Masters Theses


"Underground facilities are finding increasing use due to space restrictions, environmental considerations, and economic reasons. Protection of these facilities from surface and subsurface explosions is a concern. Full scale tests arc hazardous and uneconomical, however, small scale models can be used to simulate full scale tests with the use of the artificial gravitational field produced in a centrifuge.

The purpose of this research is to develop an artificially cemented sand model for a study of blast response over underground openings. Other studies have shown that artificially cemented sands can be used to simulate the behavior of naturally cemented sands. Artificially cemented sands have the additional benefit of allowing control over the degree of cementation, density of the final product, and size of the test specimens. Material type, strength parameter development, and evaluation of blast response in one g tests are examined.

In all, 27 static, undrained triaxial tests, 75 unconfined compression tests, 70 density tests, and nine blast response tests were conducted. All specimens were prepared with a sliding weight compaction hammer and compacted to a relative density of 80 to 84 percent with three, five, and seven percent cement by weight. Variables considered were cement content, curing period, moisture content, effective confining pressure, and opening depth and geometry.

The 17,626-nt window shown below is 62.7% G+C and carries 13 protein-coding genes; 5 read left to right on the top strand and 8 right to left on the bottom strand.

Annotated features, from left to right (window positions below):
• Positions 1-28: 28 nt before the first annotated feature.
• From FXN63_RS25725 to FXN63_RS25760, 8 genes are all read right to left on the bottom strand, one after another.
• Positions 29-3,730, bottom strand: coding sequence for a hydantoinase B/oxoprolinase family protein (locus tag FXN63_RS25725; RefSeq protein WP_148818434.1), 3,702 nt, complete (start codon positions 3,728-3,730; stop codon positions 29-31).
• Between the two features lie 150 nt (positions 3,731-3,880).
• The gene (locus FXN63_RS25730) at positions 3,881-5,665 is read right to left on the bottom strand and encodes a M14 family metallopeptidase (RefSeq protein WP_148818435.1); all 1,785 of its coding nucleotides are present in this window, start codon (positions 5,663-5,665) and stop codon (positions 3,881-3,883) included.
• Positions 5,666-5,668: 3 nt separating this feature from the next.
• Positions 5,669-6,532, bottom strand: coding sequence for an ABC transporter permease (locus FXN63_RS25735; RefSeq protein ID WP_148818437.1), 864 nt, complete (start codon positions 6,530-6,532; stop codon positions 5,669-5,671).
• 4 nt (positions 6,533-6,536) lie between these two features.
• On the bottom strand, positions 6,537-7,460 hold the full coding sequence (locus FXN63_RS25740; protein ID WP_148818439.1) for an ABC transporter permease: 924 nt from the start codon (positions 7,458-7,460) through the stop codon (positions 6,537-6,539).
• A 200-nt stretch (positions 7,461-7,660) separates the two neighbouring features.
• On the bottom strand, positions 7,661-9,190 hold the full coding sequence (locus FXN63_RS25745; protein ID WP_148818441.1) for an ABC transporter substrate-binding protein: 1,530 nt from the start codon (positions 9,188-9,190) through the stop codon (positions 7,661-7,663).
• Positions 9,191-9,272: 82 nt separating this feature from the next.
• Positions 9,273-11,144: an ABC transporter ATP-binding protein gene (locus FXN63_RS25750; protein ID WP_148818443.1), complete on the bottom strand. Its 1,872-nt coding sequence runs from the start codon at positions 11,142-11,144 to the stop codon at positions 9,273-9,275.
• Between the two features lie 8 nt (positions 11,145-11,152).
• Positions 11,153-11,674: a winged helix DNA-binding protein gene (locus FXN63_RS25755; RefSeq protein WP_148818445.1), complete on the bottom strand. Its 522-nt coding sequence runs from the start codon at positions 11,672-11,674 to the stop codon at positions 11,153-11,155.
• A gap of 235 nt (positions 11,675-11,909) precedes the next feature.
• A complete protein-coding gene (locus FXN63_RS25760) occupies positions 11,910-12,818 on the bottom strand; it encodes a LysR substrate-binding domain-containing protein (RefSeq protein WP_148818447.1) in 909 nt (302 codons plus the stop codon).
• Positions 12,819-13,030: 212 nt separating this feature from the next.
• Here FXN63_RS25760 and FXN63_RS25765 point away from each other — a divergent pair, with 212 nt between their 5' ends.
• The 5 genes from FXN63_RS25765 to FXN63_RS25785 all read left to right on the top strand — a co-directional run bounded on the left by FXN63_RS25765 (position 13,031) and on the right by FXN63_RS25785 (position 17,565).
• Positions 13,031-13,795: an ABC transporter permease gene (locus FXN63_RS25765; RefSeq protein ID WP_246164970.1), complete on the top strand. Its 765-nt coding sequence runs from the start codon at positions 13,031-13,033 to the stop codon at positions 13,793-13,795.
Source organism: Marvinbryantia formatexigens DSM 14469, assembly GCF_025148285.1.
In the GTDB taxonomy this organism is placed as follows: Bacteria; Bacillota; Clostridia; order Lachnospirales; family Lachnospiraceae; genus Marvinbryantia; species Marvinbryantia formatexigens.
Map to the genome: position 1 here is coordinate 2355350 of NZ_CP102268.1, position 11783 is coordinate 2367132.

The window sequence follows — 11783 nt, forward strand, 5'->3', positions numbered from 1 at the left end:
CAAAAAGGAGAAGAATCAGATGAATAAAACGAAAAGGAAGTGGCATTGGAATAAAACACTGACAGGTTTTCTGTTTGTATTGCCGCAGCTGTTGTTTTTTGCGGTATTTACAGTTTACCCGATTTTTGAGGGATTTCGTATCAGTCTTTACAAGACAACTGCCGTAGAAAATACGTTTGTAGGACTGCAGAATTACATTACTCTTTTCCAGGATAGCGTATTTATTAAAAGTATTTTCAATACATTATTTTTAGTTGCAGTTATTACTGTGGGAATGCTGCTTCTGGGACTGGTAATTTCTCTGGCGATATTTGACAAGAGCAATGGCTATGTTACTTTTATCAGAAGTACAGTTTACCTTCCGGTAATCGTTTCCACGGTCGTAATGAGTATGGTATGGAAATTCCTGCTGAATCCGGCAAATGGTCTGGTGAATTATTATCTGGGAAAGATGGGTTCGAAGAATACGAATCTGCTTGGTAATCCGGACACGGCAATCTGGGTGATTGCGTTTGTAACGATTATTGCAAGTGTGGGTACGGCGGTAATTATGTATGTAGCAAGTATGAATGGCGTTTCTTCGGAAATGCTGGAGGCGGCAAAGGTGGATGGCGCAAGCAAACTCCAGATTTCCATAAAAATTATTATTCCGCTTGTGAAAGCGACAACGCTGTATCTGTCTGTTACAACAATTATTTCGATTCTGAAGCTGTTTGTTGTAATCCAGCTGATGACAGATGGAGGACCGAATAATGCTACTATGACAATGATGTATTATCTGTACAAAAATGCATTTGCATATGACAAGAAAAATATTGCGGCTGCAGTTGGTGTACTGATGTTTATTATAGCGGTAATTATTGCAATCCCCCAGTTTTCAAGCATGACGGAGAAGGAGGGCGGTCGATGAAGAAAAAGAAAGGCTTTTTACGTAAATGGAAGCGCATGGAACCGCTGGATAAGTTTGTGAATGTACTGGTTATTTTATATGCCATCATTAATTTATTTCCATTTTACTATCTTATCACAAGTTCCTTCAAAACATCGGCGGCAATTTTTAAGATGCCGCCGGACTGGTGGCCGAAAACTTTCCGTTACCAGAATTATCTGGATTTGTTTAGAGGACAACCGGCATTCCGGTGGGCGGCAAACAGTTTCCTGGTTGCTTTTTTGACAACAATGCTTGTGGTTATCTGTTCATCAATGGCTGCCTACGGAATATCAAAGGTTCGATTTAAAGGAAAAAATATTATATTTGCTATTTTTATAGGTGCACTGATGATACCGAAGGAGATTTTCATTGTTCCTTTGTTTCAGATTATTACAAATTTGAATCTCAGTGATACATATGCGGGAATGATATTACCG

Test results indicate that unconfined compressive strength, shear strength, and initial tangent modulus increase considerably with cementation. Cementation had little or no effect on the friction angle. Blast induced crater volume and spalling characteristics were also influenced by the level of cementation"--Abstract, page iii.


Stephenson, Richard Wesley

Committee Member(s)

Haas, Charles J.
Richardson, David Newton


Civil, Architectural and Environmental Engineering

Degree Name

M.S. in Civil Engineering


University of Missouri--Rolla

Publication Date

Spring 1990


x, 101 pages

Note about bibliography

Includes bibliographical references (pages 83-85).


© 1990 Eric Howard Lidholm, All rights reserved.

Document Type

Thesis - Restricted Access

File Type




Thesis Number

T 6019

Print OCLC #


Electronic OCLC #


Link to Catalog Record

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